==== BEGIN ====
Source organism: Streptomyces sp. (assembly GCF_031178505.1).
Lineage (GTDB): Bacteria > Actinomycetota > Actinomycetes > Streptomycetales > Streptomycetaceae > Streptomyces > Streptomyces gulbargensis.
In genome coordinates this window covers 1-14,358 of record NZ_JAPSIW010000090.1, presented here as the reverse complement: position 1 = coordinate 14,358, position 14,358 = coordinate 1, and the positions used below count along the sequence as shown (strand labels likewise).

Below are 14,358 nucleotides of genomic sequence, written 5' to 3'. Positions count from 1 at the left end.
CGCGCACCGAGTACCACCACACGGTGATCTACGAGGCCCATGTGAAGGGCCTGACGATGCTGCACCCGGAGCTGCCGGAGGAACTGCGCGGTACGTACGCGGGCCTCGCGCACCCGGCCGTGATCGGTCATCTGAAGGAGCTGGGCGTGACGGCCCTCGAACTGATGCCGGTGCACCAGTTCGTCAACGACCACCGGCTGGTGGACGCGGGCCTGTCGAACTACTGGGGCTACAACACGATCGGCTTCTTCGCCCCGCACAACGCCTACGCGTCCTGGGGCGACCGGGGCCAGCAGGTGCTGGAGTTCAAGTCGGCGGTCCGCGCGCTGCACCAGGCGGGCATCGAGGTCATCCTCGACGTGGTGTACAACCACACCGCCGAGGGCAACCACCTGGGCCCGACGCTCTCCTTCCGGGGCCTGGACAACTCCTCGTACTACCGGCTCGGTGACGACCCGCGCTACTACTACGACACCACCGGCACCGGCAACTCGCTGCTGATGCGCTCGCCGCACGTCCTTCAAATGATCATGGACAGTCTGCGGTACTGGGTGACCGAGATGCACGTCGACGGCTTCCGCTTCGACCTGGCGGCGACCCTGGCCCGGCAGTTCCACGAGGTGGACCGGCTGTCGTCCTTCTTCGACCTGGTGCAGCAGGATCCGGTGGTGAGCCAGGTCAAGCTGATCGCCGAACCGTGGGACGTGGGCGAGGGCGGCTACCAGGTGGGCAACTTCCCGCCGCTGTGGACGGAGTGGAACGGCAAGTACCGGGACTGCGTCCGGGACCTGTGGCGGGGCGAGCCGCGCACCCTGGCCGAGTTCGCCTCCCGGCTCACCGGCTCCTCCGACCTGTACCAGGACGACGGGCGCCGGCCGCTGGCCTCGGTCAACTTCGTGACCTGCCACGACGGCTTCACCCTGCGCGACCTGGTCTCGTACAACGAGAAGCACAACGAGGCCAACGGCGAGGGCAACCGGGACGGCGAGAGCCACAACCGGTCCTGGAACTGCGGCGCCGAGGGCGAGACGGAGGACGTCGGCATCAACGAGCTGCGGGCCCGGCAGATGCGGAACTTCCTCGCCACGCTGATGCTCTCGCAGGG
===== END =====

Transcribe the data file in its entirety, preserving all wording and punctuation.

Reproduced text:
Source organism: Streptomyces sp. (assembly GCF_031178505.1).
Lineage (GTDB): Bacteria > Actinomycetota > Actinomycetes > Streptomycetales > Streptomycetaceae > Streptomyces > Streptomyces gulbargensis.
In genome coordinates this window covers 1-14,358 of record NZ_JAPSIW010000090.1, presented here as the reverse complement: position 1 = coordinate 14,358, position 14,358 = coordinate 1, and the positions used below count along the sequence as shown (strand labels likewise).

Below are 14,358 nucleotides of genomic sequence, written 5' to 3'. Positions count from 1 at the left end.
CGCGCACCGAGTACCACCACACGGTGATCTACGAGGCCCATGTGAAGGGCCTGACGATGCTGCACCCGGAGCTGCCGGAGGAACTGCGCGGTACGTACGCGGGCCTCGCGCACCCGGCCGTGATCGGTCATCTGAAGGAGCTGGGCGTGACGGCCCTCGAACTGATGCCGGTGCACCAGTTCGTCAACGACCACCGGCTGGTGGACGCGGGCCTGTCGAACTACTGGGGCTACAACACGATCGGCTTCTTCGCCCCGCACAACGCCTACGCGTCCTGGGGCGACCGGGGCCAGCAGGTGCTGGAGTTCAAGTCGGCGGTCCGCGCGCTGCACCAGGCGGGCATCGAGGTCATCCTCGACGTGGTGTACAACCACACCGCCGAGGGCAACCACCTGGGCCCGACGCTCTCCTTCCGGGGCCTGGACAACTCCTCGTACTACCGGCTCGGTGACGACCCGCGCTACTACTACGACACCACCGGCACCGGCAACTCGCTGCTGATGCGCTCGCCGCACGTCCTTCAAATGATCATGGACAGTCTGCGGTACTGGGTGACCGAGATGCACGTCGACGGCTTCCGCTTCGACCTGGCGGCGACCCTGGCCCGGCAGTTCCACGAGGTGGACCGGCTGTCGTCCTTCTTCGACCTGGTGCAGCAGGATCCGGTGGTGAGCCAGGTCAAGCTGATCGCCGAACCGTGGGACGTGGGCGAGGGCGGCTACCAGGTGGGCAACTTCCCGCCGCTGTGGACGGAGTGGAACGGCAAGTACCGGGACTGCGTCCGGGACCTGTGGCGGGGCGAGCCGCGCACCCTGGCCGAGTTCGCCTCCCGGCTCACCGGCTCCTCCGACCTGTACCAGGACGACGGGCGCCGGCCGCTGGCCTCGGTCAACTTCGTGACCTGCCACGACGGCTTCACCCTGCGCGACCTGGTCTCGTACAACGAGAAGCACAACGAGGCCAACGGCGAGGGCAACCGGGACGGCGAGAGCCACAACCGGTCCTGGAACTGCGGCGCCGAGGGCGAGACGGAGGACGTCGGCATCAACGAGCTGCGGGCCCGGCAGATGCGGAACTTCCTCGCCACGCTGATGCTCTCGCAGGG